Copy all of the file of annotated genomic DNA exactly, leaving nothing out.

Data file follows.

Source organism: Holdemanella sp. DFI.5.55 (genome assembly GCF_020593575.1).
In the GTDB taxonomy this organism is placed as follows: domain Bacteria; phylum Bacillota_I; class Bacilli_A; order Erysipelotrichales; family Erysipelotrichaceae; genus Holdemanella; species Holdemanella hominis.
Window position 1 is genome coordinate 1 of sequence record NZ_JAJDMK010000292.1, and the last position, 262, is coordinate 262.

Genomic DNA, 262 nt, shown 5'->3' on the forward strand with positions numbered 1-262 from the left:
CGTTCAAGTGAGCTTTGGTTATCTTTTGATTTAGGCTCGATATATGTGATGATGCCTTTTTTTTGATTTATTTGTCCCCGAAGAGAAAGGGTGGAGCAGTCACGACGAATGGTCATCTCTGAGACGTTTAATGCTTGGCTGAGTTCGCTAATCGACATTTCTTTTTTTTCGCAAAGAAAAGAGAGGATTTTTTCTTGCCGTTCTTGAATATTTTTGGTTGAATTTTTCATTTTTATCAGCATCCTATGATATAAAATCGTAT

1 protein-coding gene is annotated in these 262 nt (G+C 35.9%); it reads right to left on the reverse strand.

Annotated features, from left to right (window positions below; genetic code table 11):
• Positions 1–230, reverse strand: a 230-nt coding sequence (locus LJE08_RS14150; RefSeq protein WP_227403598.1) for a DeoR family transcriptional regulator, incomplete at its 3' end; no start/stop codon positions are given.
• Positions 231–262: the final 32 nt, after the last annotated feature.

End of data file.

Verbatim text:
Source organism: Holdemanella sp. DFI.5.55 (genome assembly GCF_020593575.1).
In the GTDB taxonomy this organism is placed as follows: domain Bacteria; phylum Bacillota_I; class Bacilli_A; order Erysipelotrichales; family Erysipelotrichaceae; genus Holdemanella; species Holdemanella hominis.
Window position 1 is genome coordinate 1 of sequence record NZ_JAJDMK010000292.1, and the last position, 262, is coordinate 262.

Genomic DNA, 262 nt, shown 5'->3' on the forward strand with positions numbered 1-262 from the left:
CGTTCAAGTGAGCTTTGGTTATCTTTTGATTTAGGCTCGATATATGTGATGATGCCTTTTTTTTGATTTATTTGTCCCCGAAGAGAAAGGGTGGAGCAGTCACGACGAATGGTCATCTCTGAGACGTTTAATGCTTGGCTGAGTTCGCTAATCGACATTTCTTTTTTTTCGCAAAGAAAAGAGAGGATTTTTTCTTGCCGTTCTTGAATATTTTTGGTTGAATTTTTCATTTTTATCAGCATCCTATGATATAAAATCGTAT

1 protein-coding gene is annotated in these 262 nt (G+C 35.9%); it reads right to left on the reverse strand.

Annotated features, from left to right (window positions below; genetic code table 11):
• Positions 1–230, reverse strand: a 230-nt coding sequence (locus LJE08_RS14150; RefSeq protein WP_227403598.1) for a DeoR family transcriptional regulator, incomplete at its 3' end; no start/stop codon positions are given.
• Positions 231–262: the final 32 nt, after the last annotated feature.